In considering the effects and impacts of landslides and snow avalanches, the following special features of these hazards should be kept in mind.
(a) These disasters occur in remote mountain areas with difficult terrain and adverse weather conditions.
(b) The communities (villages and hamlets) are small entities with weak housing, makeshift structures and poor resources.
(c) Landslides and snow avalanches give almost no notice in most cases and enormous amount of rock, soil or snow come crashing with fantastic speed on the often-unprepared communities.
In the light of the above three considerations, the effects and impacts of landslides and snow avalanches may be divided into:
i) Direct effects-physical damage
Anything in the top of a landslide or in its path or at its bottom will suffer severe damage. The same is the case with a snow avalanche when anything in its path or falling areas will suffer severe damage. In case of a snow avalanche of “slab type” where massive slabs of hardened snow come hurtling down, the hit is very hard and devastating where as the “loose snow’ type of snow avalanche may engulf and cover larger area.
Blockages of roads, mountain passes and streams and damage to electric and communication lines are among the direct effects of landslides and snow avalanches apart from injuries and fatalities to human and cattle lives. Blockage of streams and later release of the impounded water create flash floods with disastrous effects. Falling of large volumes of debris from landslides or snow avalanches in mountain lakes can generate flash floods. Snow avalanches create additional suffering due to extremely low temperatures and the associated freezing effect. Even if there are survivors among the victims, they may suffer hypothermia and frost-bite before help arrives.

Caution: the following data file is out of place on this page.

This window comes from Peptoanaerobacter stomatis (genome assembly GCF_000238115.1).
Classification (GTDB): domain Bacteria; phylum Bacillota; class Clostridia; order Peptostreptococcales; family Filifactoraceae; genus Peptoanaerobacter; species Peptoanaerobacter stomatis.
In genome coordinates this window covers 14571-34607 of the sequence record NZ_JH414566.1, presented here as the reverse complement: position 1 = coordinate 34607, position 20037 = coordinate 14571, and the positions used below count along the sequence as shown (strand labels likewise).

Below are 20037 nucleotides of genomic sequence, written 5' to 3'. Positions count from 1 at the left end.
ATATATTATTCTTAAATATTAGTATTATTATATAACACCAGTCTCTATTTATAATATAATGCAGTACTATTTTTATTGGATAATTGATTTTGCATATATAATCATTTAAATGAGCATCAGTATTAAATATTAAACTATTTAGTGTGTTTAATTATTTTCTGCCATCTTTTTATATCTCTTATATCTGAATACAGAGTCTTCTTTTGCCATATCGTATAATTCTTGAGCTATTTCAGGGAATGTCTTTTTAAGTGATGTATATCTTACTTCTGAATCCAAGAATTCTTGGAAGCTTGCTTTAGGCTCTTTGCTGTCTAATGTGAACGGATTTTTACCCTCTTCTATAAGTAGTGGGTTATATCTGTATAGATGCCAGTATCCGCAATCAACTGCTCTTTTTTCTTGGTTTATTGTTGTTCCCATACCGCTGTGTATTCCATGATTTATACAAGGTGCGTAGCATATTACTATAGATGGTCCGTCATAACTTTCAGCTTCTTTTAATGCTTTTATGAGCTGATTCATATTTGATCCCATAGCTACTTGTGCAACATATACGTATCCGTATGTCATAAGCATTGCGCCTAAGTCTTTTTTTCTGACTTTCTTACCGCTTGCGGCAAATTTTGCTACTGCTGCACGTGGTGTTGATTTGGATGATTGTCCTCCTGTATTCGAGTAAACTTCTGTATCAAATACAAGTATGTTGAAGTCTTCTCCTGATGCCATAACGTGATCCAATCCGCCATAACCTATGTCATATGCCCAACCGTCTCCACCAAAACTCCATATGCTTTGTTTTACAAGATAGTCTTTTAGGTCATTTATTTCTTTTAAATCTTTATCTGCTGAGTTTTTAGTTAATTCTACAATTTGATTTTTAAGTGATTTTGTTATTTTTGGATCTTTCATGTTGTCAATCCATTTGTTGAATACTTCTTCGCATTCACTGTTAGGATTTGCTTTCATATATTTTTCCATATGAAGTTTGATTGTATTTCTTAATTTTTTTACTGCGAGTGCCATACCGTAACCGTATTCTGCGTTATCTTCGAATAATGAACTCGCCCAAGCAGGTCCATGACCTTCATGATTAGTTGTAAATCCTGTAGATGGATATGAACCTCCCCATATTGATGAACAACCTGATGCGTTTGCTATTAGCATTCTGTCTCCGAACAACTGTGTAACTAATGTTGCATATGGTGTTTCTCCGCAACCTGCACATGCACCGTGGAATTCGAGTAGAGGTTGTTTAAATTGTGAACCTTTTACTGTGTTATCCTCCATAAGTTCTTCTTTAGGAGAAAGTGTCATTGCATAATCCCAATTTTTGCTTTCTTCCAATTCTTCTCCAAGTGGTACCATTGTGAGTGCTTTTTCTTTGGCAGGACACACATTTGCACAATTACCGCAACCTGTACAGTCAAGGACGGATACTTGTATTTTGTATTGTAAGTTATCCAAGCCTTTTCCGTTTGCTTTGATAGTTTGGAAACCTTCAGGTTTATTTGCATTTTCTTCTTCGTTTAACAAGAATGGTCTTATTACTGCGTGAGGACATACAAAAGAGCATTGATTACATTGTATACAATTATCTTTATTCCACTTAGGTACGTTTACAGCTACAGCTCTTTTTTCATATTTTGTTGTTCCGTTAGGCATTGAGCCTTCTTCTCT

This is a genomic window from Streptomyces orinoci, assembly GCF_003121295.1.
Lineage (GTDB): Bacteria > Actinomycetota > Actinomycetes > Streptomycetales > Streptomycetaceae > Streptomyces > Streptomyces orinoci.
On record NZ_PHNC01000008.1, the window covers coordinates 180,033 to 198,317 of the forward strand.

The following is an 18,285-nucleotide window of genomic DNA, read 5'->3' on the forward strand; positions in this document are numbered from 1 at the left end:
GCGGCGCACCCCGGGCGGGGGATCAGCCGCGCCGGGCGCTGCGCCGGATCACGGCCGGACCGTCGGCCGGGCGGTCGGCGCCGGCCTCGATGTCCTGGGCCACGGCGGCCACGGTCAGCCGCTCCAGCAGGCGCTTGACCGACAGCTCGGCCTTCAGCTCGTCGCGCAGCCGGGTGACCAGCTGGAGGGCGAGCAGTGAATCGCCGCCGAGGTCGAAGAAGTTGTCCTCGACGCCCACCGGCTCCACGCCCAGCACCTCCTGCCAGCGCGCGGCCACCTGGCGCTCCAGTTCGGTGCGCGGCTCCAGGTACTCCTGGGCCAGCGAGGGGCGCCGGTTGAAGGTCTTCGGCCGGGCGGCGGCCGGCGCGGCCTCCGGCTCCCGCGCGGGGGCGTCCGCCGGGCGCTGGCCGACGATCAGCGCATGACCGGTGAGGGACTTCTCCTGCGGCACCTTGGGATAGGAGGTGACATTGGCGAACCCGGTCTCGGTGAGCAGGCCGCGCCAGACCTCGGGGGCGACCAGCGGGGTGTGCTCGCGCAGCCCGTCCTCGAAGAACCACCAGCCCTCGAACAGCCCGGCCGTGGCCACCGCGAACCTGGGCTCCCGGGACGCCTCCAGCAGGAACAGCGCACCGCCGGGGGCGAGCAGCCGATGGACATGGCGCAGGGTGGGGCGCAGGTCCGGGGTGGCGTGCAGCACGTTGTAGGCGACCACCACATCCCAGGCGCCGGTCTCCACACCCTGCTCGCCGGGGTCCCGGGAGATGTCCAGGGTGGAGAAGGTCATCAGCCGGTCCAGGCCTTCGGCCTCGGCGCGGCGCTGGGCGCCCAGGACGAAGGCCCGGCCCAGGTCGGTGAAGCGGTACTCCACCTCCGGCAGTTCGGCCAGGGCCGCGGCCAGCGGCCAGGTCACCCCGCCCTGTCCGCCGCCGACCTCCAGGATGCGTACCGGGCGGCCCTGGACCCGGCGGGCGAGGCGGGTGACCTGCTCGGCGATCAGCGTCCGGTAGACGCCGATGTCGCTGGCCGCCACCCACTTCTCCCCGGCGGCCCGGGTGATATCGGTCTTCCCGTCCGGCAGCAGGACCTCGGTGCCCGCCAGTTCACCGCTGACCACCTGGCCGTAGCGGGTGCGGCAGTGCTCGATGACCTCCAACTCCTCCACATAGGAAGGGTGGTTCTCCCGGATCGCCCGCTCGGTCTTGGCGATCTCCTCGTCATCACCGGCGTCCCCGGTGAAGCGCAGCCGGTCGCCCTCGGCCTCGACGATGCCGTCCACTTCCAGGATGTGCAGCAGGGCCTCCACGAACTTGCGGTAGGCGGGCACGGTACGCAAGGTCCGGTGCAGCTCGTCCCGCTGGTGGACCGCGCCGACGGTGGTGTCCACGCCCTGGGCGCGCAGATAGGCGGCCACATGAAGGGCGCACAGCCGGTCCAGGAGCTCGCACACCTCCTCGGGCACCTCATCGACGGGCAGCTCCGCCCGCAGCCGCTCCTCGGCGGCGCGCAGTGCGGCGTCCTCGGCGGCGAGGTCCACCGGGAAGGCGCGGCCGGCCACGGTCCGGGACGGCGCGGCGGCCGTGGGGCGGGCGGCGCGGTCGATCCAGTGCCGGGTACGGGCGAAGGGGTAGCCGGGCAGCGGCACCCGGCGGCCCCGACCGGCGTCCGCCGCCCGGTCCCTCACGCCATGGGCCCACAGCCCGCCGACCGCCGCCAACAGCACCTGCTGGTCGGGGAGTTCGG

ii) Indirect Effects and long –term Impacts
Apart from loss of houses, destruction of property and shattering of family life due to death or injury to kith and kin, the indirect effects and long-term impacts of landslides and snow avalanches lead to further loss of productivity (agriculture, poultry, small scale cottage industry, forest produce) in an already marginal productivity scenario.